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Watch out for WikiLeaks

Editorial

The documents do little more than embarrass the U.S. and complicate its foreign policy.

November 30, 2010

Many disclosures of classified information, such as the release of the Pentagon Papers in 1971, have served the public interest by shedding light on the previously obscure development of government policy. The latest document dump by WikiLeaks, consisting of diplomatic cables rather than military reports, so far falls short of that noble purpose, though it contains some fascinating — even titillating — details. The primary objective seems to be to embarrass the United States and complicate its foreign policy.

We don't question the right of news organizations to publish excerpts of the 250,000 diplomatic dispatches released by WikiLeaks. For good or ill, the information was going to end up in the public domain. The responsible party is WikiLeaks.

The revelations include unflattering characterizations by American officials of foreign leaders and details about how Arab leaders have beseeched the United States to attack Iran. They also show that U.S. diplomats have been asked to gather personal information about foreign officials, among them U.N. representatives. One cable described how a U.S. diplomat in Germany urged that country to "weigh carefully" the arrest of CIA officers suspected in the torture of a German national suspected of terrorism — because there might be implications for the Germany-U.S. relationship.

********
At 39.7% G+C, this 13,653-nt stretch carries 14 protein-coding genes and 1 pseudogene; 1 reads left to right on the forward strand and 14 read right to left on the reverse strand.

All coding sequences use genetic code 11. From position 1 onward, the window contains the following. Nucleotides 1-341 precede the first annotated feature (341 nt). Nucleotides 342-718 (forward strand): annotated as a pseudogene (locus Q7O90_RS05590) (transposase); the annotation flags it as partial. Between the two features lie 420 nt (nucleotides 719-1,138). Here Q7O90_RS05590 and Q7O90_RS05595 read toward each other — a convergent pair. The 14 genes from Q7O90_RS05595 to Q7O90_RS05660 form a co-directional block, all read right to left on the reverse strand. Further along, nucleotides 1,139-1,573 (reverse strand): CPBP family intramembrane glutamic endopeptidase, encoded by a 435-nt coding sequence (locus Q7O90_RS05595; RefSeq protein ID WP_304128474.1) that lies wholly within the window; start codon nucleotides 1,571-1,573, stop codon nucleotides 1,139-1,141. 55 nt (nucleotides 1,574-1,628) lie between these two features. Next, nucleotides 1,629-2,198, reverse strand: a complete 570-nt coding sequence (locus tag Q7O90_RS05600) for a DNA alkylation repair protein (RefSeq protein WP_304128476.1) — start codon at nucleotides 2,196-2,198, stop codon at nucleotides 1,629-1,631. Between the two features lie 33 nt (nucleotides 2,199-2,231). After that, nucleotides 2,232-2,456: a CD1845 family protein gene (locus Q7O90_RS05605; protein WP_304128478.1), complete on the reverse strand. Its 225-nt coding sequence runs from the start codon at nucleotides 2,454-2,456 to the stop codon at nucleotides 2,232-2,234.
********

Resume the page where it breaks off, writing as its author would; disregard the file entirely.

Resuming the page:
Few of the disclosures would surprise anyone who followed the practice of foreign diplomacy, in which private conversations are often at odds with public pronouncements and diplomats engage in intelligence-gathering, not just cocktail-party pleasantries (though under the so-called Humint program described in the documents, the sought-after information was exceedingly specific). Likewise, it was obvious that the U.S. would oppose the arrest of CIA agents, though it wasn't known how heavy-handed U.S. diplomats were.

By making these matters public, WikiLeaks has put American officials on the defensive. The White House's complaint that the disclosures were "dangerous and reckless" is probably an exaggeration, but they will make the conduct of foreign policy more difficult without providing much edification to the American public.

Rather than railing against WikiLeaks — or the news media — the Obama administration needs to take responsibility for safeguarding information at its source. Some have argued that the increased information-sharing among agencies required after 9/11 has made it easier for leakers to lay hands on a wide range of classified information. Whatever the explanation, the government failed in this instance — and has suffered for it.

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